Oregon State University Reimagines Crisis Responses on Campus
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- This article makes reference to suicide, mental health crisis, and sexual assault.
- Oregon State University (OSU) in Corvallis is the latest of many universities rethinking what crisis response could look like on their campuses.
- After a September launch, OSU Assist is set to continue expanding after initial success.
- OSU students experiencing a crisis can be connected to wraparound support from a number of services provided by the school.
Oregon State University (OSU) is the latest institution to reimagine the role of first responders in their community.
Last September, the Corvallis, Ore., university launched OSU Assist, a trauma-informed and culturally competent support team that provides services for students experiencing nonviolent mental health or substance use crises.
After a successful first semester, the program is looking to expand and improve in 2023, Josh Ford, crisis response coordinator for OSU Assist, told BestColleges.
"I think as conversations around mental health become more normalized and we are seeing how individual populations of students require certain types of interventions, programs like this are providing the right resource at the right time," said Ford.
Alternative emergency response services for mental health, substance use and other public health emergencies have taken root on college campuses nationwide in the wake of the COVID-19 pandemic and the Summer 2020 protests for racial justice.
College students across the country are continuing to advocate for reforms on their campuses, where mental health crises and police distrust are rampant. Since then, institutions such as the University of Texas at Austin and the University of Michigan have rolled out innovative programs to provide students in crisis with the best care possible.
In Corvallis, where OSU serves nearly 25,000 students on a 420-acre campus located a few blocks from downtown, OSU Assist is focused on providing students "individualized interventions" that are appropriate for their needs, Ford said. Sometimes, that means limited or no police involvement.
"People who hold marginalized identities experience the police differently," he added. That means a general police response could potentially elevate situations instead of helping them.
Here's how OSU Assist works and how it hopes to improve in 2023.
How Does OSU Assist Work?
When a student calls OSU's public safety department, the dispatcher determines who is best suited to respond: campus police, crisis responders on the OSU Assist team, or both.
OSU Assist and OSU Public Safety can co-respond in certain situations. When there are reports of weapons, violence, a medical concern, or immediate danger, campus police would need to assess the situation first, Ford explained.
The OSU Assist team is available for students Wednesday through Sunday from 1 p.m.-1 a.m. The team has four responders with various degrees and experiences, such as working in university settings, child welfare, advocacy support, and social work.
"They aren't just people that want to work in mental health. They are people who have had lived experiences on campus communities and have seen how mental health can be affected by a number of different facets," Ford said.
An OSU Assist-only response can only be dispatched in nonmedical emergencies, where there are no threats of weapons or violence. From there, the program typically responds to situations where a student might benefit from having additional support.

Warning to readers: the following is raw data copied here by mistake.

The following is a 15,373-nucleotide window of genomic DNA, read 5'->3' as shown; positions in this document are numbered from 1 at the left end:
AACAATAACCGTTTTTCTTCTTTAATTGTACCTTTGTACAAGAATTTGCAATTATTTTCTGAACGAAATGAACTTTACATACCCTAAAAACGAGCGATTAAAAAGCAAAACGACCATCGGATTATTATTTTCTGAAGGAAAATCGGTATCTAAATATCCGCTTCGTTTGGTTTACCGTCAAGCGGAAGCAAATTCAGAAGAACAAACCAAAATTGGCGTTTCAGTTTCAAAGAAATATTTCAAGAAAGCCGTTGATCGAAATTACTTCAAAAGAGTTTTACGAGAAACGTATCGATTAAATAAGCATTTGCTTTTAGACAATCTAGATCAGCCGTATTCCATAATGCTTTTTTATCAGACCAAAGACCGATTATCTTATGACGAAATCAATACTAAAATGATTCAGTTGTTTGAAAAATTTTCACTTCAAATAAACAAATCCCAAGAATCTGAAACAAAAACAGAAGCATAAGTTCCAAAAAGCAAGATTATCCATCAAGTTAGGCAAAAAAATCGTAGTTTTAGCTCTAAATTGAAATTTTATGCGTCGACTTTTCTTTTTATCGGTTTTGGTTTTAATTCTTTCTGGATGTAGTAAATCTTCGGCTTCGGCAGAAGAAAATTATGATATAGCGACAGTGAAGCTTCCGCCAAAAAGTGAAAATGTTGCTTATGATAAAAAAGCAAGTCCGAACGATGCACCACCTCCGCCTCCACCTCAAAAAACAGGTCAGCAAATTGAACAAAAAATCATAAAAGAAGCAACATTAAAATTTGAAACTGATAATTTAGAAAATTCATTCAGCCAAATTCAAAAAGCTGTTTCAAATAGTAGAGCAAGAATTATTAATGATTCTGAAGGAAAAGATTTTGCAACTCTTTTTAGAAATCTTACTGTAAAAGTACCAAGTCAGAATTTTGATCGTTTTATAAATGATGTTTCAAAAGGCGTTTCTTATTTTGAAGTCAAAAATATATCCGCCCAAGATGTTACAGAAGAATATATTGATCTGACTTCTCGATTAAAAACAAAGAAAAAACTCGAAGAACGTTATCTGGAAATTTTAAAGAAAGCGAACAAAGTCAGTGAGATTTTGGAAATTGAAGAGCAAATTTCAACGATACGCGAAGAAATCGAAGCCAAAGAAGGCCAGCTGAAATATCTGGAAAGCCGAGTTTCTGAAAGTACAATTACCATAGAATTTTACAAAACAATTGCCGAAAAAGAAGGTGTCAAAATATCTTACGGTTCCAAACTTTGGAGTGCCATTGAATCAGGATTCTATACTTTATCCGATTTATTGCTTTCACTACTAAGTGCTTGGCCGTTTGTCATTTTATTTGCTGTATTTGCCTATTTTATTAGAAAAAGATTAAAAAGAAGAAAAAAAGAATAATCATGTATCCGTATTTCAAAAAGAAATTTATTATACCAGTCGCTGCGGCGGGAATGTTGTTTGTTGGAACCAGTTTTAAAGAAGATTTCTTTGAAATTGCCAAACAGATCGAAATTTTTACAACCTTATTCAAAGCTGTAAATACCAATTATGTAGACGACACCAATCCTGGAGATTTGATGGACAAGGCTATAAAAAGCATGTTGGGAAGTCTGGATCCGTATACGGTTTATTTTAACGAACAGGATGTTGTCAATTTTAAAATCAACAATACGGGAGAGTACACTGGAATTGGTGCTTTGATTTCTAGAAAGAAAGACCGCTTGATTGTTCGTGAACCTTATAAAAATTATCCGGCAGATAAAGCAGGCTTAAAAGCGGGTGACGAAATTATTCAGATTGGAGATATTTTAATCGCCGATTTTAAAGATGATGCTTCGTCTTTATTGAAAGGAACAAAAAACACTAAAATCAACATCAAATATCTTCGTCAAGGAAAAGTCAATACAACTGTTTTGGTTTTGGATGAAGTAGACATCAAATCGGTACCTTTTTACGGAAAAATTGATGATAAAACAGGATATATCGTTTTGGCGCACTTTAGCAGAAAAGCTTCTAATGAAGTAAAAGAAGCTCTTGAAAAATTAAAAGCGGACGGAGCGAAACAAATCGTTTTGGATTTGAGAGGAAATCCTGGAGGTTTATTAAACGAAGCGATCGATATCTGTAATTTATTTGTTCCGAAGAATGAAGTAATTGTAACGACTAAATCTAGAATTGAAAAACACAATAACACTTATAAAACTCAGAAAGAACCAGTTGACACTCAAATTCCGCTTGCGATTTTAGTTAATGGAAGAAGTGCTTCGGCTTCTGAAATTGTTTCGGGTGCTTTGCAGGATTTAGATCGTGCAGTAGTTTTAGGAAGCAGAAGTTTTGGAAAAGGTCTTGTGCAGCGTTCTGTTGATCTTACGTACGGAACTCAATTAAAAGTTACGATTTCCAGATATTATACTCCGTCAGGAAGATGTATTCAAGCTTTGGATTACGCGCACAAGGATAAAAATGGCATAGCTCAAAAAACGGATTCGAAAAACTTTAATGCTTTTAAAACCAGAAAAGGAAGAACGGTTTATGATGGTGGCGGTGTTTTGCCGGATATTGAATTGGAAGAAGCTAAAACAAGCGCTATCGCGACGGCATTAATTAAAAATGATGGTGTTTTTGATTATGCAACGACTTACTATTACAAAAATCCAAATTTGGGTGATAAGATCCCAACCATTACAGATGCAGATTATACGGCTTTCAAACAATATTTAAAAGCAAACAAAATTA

"Let's say a parent is calling because they haven't heard from their student in a while. That might be something we respond to to determine if the student is safe," said Ford.
"[Or] it could be that there is some difficult news we need to give to a student … we want to make sure they are given information in a respectful and private way."
The assist team might also be dispatched for suicide ideation, survivor support, or other mental health concerns. However, according to Ford, whether they are dispatched varies from case to case.
OSU Assist responds and stabilizes the student and calls on additional first responders if necessary. Afterward, the team can connect the student with the Student Care team, which can put the student in touch with other available resources — from Counseling and Psychological Services to University Housing & Dining Services.
Centering Student Voices
By opening up communication channels between students and the many resources available, OSU students can make informed decisions about how they wish to proceed, Ford said.
"We want to promote and support students' autonomy," he said.
OSU Assist hopes to expand – with intentionality – each semester, Ford said. Listening to the OSU campus community will be key to strengthening the program so it can serve students for years to come.
"We don't want to jump into the deep end without learning how to swim first," Ford said. "Doing this slowly is intentional and shows the core OSU campus that we are serious and that we want to do it right."
Ford said he hopes students seeking to institute and improve alternative emergency response services on their own campus will start the conversation.
"Self-advocacy goes a long way, and I think people are learning more that they need to listen to student voices because students are telling us what they need," Ford said. We just have to listen."
The National Suicide Prevention Lifeline is available if you or someone you know is considering suicide: Call 988 or 1-800-273-TALK (8255). The National Sexual Assault Hotline is available at 1-800-656-4673. If you or someone you know has experienced sexual assault, please seek legal counsel.